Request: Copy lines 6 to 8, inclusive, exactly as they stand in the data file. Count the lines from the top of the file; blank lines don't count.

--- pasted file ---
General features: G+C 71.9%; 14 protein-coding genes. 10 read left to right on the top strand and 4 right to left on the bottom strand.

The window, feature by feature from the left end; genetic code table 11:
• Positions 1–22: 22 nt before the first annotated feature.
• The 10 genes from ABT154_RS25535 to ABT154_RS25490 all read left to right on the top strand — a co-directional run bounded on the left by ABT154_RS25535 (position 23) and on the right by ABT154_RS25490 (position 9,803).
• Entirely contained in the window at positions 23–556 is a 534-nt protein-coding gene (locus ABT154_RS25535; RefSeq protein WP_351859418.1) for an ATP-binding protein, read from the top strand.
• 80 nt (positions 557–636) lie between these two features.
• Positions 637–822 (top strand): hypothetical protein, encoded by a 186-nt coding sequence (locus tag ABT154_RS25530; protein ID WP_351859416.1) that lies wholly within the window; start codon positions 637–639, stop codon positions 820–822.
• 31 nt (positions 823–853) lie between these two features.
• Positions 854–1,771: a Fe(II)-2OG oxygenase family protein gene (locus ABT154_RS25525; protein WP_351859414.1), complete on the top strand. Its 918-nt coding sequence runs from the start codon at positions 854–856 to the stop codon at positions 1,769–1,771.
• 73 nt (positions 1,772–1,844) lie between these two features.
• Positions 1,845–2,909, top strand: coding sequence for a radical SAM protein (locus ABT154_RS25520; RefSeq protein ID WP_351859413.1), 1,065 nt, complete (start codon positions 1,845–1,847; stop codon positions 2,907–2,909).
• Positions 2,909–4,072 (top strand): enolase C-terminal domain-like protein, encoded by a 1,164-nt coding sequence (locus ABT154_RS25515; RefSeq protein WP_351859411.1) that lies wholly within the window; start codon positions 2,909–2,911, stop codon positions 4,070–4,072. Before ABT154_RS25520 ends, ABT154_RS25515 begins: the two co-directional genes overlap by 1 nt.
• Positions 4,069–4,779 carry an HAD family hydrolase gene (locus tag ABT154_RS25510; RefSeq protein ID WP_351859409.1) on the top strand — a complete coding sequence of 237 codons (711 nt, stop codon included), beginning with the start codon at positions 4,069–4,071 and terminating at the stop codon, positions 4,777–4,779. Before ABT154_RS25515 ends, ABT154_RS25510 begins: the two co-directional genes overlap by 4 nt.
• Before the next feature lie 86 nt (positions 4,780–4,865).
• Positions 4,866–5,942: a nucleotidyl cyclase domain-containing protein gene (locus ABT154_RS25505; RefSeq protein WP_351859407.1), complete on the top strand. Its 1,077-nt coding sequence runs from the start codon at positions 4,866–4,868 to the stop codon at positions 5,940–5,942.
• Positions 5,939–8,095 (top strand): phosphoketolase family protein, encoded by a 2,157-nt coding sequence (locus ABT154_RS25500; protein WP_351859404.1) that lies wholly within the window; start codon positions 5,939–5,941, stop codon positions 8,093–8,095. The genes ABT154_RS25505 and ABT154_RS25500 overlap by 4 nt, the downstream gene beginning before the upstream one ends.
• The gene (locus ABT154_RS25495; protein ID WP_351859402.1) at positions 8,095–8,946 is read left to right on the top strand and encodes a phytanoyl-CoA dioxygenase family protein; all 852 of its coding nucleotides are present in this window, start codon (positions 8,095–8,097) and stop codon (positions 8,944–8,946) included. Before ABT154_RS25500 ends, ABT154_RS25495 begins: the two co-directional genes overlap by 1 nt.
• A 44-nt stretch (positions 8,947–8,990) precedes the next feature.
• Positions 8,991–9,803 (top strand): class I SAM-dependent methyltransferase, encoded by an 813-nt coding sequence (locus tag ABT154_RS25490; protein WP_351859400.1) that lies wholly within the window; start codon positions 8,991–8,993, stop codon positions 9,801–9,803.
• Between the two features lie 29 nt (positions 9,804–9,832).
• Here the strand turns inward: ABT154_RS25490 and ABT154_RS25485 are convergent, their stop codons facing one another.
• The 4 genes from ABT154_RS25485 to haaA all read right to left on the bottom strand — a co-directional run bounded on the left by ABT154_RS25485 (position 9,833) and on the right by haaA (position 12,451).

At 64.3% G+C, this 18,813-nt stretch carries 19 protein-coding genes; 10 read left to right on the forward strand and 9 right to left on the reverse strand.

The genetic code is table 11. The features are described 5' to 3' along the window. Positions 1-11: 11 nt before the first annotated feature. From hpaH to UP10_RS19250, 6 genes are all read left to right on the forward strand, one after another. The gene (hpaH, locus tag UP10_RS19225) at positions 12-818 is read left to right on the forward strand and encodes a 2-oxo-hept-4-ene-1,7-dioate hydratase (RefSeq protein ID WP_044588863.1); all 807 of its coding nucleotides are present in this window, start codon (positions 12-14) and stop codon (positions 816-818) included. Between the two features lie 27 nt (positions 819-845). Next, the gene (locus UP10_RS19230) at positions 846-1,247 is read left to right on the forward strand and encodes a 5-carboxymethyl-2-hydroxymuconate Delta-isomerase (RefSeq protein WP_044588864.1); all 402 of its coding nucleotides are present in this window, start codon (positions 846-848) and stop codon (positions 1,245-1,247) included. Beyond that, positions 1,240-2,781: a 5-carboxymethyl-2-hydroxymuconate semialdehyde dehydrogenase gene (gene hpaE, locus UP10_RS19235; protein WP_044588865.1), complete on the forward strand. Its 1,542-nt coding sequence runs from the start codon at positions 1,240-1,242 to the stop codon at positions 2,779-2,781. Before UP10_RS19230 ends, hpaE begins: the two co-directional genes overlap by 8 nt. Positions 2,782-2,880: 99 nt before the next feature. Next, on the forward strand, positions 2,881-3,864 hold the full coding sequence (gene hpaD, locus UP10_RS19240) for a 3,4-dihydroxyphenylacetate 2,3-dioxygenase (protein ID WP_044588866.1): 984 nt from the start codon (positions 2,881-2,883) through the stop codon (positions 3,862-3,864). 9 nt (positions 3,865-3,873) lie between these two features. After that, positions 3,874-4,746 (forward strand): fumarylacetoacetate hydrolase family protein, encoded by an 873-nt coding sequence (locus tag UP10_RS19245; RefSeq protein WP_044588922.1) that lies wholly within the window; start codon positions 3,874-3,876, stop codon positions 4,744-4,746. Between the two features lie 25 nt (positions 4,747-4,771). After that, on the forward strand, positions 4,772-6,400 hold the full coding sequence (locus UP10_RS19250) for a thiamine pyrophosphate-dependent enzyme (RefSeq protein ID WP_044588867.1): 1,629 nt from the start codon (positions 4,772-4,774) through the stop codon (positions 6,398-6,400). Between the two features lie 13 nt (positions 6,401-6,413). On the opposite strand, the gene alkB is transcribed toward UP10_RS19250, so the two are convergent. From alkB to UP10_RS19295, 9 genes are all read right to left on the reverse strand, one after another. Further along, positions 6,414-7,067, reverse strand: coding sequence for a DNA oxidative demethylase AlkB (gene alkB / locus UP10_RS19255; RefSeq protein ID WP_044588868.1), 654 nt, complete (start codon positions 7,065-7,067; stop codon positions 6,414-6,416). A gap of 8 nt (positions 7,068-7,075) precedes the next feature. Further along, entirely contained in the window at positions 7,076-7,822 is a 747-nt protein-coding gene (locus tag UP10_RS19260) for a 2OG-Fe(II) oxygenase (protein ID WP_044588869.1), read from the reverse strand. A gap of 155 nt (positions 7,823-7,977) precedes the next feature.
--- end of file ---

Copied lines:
• 80 nt (positions 557–636) lie between these two features.
• Positions 637–822 (top strand): hypothetical protein, encoded by a 186-nt coding sequence (locus tag ABT154_RS25530; protein ID WP_351859416.1) that lies wholly within the window; start codon positions 637–639, stop codon positions 820–822.
• 31 nt (positions 823–853) lie between these two features.